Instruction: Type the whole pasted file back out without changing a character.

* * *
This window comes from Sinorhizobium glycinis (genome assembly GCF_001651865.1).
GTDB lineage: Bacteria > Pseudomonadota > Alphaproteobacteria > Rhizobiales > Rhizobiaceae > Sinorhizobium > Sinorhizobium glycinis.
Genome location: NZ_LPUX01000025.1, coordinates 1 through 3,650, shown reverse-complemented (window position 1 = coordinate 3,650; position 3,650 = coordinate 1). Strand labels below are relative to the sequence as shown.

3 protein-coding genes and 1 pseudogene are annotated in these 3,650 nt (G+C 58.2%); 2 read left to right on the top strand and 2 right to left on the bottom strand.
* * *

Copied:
This window comes from Sinorhizobium glycinis (genome assembly GCF_001651865.1).
GTDB lineage: Bacteria > Pseudomonadota > Alphaproteobacteria > Rhizobiales > Rhizobiaceae > Sinorhizobium > Sinorhizobium glycinis.
Genome location: NZ_LPUX01000025.1, coordinates 1 through 3,650, shown reverse-complemented (window position 1 = coordinate 3,650; position 3,650 = coordinate 1). Strand labels below are relative to the sequence as shown.

3 protein-coding genes and 1 pseudogene are annotated in these 3,650 nt (G+C 58.2%); 2 read left to right on the top strand and 2 right to left on the bottom strand.